Fourth-quarter closings were strong across the board in all four counties, up 6.9 percent compared to the same period in 2013.

Year over year, the number of single-family homes sold in Westchester (5,394) dipped about 1 percent in 2014, from 5,442 in 2013. Rockland had a similar decline — 1,514 last year vs. 1,523 in 2013. But in Putnam they were up about 6 percent (719 to 763).

Top price for the year? That honor goes to Ron Howard, whose 32-acre property in Armonk and Greenwich went for $27.5 million, making it the highest residential home sale in Westchester history.


Article from: http://www.lohud.com/story/money/real-estate/lohud-real-estate/2015/01/12/lower-hudson-valley-housing-numbers/21649215/

Interesting Story For all the Millennials out there!! "Housing 2015: The return of first-time home buyers"


When it comes to the housing market, 2015 may be the year first-time home buyers make a comeback.

With rents rising faster than incomes, many Millennials are expected to start looking to buy homes of their own.What they will find are much more favorable conditions than they have seen in years, including lower down payment mortgages, looser lending standards and a bigger selection of homes to choose from.

Here are four housing market trends economists and other industry experts expect to see in the year ahead.

1. Looser lending standards

Conspicuously absent from the housing market over the past five years have been first-time home buyers.

But in early December, Fannie Mae and Freddie Mac put new lending guidelines in place and started offering 3% down payment mortgages that will make it easier for more first-time buyers to qualify for a mortgage.

Add to that a strengthening job market, and prospects look much brighter for young home buyers.

"It's already begun that Millennials are going back into the market," said Mark Zandi, chief economist for Moody's Analytics.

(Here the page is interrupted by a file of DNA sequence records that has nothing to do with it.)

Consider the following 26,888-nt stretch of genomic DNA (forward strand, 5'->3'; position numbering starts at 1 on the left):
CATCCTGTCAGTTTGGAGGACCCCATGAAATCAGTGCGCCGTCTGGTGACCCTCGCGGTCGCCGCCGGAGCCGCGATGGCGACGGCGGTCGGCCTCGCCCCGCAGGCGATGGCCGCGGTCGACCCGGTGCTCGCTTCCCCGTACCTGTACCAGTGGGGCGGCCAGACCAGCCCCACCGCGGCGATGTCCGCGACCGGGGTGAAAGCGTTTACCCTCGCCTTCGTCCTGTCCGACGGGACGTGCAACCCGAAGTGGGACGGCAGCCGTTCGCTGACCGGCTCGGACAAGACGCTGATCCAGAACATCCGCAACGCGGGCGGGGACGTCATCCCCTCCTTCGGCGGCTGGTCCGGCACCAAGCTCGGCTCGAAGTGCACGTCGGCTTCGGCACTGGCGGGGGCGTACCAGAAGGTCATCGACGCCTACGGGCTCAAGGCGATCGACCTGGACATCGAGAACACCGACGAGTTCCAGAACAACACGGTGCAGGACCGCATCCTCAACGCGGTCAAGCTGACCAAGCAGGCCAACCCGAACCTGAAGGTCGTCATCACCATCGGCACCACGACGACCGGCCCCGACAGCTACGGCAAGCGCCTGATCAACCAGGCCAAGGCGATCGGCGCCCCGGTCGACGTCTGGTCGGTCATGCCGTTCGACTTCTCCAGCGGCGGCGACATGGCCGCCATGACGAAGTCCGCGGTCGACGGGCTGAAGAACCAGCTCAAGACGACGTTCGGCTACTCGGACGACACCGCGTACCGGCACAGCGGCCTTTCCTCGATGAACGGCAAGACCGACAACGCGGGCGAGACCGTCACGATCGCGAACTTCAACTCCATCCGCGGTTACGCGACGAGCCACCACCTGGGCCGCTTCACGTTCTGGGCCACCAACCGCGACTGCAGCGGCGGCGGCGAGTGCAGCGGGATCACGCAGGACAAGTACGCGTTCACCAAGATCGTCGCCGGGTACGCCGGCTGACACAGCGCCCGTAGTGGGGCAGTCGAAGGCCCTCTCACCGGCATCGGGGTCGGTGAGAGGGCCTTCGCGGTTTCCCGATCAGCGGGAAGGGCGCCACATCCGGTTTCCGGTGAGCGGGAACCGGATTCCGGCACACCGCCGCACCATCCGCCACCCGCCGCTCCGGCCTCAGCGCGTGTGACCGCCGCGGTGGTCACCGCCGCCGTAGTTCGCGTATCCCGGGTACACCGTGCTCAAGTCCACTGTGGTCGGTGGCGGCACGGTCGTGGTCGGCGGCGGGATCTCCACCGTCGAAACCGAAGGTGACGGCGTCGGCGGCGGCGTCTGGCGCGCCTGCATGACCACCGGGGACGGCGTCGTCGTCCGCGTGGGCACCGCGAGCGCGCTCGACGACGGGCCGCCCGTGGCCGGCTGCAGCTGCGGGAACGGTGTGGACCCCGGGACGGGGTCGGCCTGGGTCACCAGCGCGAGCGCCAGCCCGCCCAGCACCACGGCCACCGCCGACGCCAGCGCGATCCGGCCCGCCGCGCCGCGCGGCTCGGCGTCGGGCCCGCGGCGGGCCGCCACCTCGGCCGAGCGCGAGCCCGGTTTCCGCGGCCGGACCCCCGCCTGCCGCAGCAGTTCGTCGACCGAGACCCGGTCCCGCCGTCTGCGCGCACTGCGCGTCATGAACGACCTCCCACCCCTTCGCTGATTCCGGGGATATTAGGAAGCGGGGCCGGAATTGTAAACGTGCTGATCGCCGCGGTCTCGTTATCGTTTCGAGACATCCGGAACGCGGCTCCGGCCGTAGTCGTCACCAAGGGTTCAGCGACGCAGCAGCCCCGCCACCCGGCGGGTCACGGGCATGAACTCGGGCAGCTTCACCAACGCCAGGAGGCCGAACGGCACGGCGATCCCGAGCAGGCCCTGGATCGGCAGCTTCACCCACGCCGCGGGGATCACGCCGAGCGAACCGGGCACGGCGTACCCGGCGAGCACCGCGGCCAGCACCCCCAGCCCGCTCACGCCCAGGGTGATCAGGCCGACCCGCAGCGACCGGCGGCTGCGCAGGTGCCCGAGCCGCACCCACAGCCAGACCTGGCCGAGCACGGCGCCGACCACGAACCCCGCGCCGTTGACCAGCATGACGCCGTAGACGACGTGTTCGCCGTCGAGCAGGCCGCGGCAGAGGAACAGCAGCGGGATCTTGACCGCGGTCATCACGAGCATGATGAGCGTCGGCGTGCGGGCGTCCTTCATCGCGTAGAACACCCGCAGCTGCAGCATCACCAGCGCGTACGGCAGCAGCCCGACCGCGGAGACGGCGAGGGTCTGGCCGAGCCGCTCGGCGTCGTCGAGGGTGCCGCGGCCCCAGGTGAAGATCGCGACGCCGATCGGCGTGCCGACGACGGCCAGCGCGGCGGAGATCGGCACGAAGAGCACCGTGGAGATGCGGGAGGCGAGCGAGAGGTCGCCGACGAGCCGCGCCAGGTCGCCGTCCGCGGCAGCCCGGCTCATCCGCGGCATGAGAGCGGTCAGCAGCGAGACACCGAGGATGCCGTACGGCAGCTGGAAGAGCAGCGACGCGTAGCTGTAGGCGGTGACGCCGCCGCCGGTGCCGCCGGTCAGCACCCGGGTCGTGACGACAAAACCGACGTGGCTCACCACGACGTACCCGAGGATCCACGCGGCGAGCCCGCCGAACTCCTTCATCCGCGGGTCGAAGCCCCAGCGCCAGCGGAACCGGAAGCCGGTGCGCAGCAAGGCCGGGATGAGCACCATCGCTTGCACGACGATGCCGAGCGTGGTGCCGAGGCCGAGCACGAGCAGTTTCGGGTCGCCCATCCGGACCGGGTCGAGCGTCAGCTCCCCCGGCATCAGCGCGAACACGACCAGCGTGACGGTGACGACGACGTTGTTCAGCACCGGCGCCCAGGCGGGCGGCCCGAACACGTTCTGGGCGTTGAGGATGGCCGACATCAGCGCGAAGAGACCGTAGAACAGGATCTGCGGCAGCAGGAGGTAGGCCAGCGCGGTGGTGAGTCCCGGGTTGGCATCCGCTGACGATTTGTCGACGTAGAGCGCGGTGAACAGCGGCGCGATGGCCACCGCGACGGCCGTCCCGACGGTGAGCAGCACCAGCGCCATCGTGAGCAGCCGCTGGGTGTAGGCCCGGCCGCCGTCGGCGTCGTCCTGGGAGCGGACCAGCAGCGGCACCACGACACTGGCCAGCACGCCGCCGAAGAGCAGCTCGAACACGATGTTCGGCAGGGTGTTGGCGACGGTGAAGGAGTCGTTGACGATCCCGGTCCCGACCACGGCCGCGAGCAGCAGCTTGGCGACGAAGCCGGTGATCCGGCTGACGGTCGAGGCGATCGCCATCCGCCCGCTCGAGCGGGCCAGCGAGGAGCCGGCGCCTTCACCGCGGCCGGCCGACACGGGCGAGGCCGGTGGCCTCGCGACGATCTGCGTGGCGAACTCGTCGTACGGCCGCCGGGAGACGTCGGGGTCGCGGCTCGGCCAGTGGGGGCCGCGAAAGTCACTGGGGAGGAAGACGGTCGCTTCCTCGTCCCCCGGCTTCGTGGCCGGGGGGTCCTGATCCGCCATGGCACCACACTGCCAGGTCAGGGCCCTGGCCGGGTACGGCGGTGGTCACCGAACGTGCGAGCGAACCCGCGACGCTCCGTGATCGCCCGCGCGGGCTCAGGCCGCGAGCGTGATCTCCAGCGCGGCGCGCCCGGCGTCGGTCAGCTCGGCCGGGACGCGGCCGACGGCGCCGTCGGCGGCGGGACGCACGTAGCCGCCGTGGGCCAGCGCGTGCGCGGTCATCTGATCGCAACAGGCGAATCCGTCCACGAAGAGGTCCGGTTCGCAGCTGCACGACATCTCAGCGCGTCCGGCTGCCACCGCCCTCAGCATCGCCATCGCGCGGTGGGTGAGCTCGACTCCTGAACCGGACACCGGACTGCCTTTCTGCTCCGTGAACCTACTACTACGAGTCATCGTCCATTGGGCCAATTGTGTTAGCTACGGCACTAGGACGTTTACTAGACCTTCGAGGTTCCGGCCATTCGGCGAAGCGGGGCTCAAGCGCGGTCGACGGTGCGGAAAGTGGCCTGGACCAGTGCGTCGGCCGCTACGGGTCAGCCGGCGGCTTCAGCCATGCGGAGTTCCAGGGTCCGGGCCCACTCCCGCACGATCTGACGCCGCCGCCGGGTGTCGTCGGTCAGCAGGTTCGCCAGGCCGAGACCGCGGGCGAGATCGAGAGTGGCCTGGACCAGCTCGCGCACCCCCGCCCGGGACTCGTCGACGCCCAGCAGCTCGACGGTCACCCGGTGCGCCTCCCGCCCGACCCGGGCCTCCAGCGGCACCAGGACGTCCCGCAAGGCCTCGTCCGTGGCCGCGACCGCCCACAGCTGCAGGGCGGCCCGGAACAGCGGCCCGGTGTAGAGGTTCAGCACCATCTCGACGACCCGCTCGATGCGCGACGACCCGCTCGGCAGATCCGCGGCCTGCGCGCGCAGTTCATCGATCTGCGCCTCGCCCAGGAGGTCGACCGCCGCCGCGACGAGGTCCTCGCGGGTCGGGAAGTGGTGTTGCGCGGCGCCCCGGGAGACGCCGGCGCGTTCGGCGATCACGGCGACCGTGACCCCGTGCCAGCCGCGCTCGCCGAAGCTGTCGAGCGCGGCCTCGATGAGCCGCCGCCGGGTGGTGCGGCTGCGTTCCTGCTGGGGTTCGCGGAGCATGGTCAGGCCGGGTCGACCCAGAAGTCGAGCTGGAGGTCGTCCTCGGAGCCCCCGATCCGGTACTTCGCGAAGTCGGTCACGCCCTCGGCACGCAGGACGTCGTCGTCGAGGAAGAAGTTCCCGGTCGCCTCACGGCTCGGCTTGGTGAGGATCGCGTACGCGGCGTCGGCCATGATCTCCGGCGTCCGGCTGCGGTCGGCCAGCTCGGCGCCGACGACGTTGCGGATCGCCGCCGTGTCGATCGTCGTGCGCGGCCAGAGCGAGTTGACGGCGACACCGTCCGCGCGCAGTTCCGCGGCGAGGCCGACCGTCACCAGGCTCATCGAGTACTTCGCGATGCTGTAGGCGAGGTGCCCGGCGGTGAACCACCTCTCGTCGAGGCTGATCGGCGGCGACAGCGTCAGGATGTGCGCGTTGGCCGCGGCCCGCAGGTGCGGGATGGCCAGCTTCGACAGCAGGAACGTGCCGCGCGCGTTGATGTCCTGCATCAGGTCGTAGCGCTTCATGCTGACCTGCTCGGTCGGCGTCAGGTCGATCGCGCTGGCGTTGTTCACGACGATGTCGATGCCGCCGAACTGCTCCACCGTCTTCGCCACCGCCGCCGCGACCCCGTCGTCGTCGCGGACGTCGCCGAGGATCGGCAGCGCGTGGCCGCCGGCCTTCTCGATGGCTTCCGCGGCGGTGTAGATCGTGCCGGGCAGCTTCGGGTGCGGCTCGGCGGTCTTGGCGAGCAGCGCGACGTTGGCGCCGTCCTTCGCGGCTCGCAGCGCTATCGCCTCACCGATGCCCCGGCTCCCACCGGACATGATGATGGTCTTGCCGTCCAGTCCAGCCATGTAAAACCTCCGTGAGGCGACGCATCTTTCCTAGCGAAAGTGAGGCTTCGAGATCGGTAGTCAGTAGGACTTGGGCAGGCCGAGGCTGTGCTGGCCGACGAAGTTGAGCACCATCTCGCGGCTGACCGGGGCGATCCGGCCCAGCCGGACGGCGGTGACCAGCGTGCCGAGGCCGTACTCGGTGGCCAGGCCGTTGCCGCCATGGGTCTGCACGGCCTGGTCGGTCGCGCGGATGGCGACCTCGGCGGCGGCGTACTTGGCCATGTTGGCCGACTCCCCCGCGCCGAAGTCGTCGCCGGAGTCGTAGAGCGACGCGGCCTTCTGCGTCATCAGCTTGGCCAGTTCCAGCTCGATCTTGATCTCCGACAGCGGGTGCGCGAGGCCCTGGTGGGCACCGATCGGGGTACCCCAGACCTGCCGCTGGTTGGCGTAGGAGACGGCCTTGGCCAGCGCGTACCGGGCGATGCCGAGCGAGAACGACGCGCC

According to the Mortgage Bankers Association, sales of new homes are expected to climb by more than 13% in 2015, while existing home sales are expected to increase by 5%.

A spike in the number of first-time home buyers should spark a chain reaction by enabling existing homeowners to sell their homes and buy more expensive ones, said Zandi.

2. There will be more homes to choose from

Builders are ramping up production of smaller homes to accommodate these new entry-level buyers, said Stan Humphries, chief economist for Zillow.

Homebuilder D.R. Horton formed Express Homes, to build no-frills homes ranging in price from $120,000 to $150,000, about half the average price of the homes it normally builds. Other builders, like LGI Homes and KB Homes are also targeting first-time buyers.

3. Home prices will become more affordable

With so many new homes slated to come onto the market, the supply is expected to loosen up and take some pressure off of home prices. That should improve affordability in some of the more out-of-reach metro area markets like Washington, D.C., San Jose, Calif., and Seattle.

Related: 10 hottest housing markets for 2015

Plus, says Robert Shiller, the Nobel-Prize winning economist and co-founder of the S&P/Case-Shiller home price index, "home prices look somewhat expensive." In fact, he thinks a decline in home prices is a "distinct possibility."

Other economists expect to see small gains.

Jed Kolko expects increases, but only in low single-digit percentages because there will be fewer big institutional investors buying up properties and propping up prices.

4. Mortgage rates will move higher -- at some point

If there's any single market trend that real estate industry pros have gotten consistently wrong lately, it's the direction of mortgage rates. But most do expect rates to rise at some point in 2015.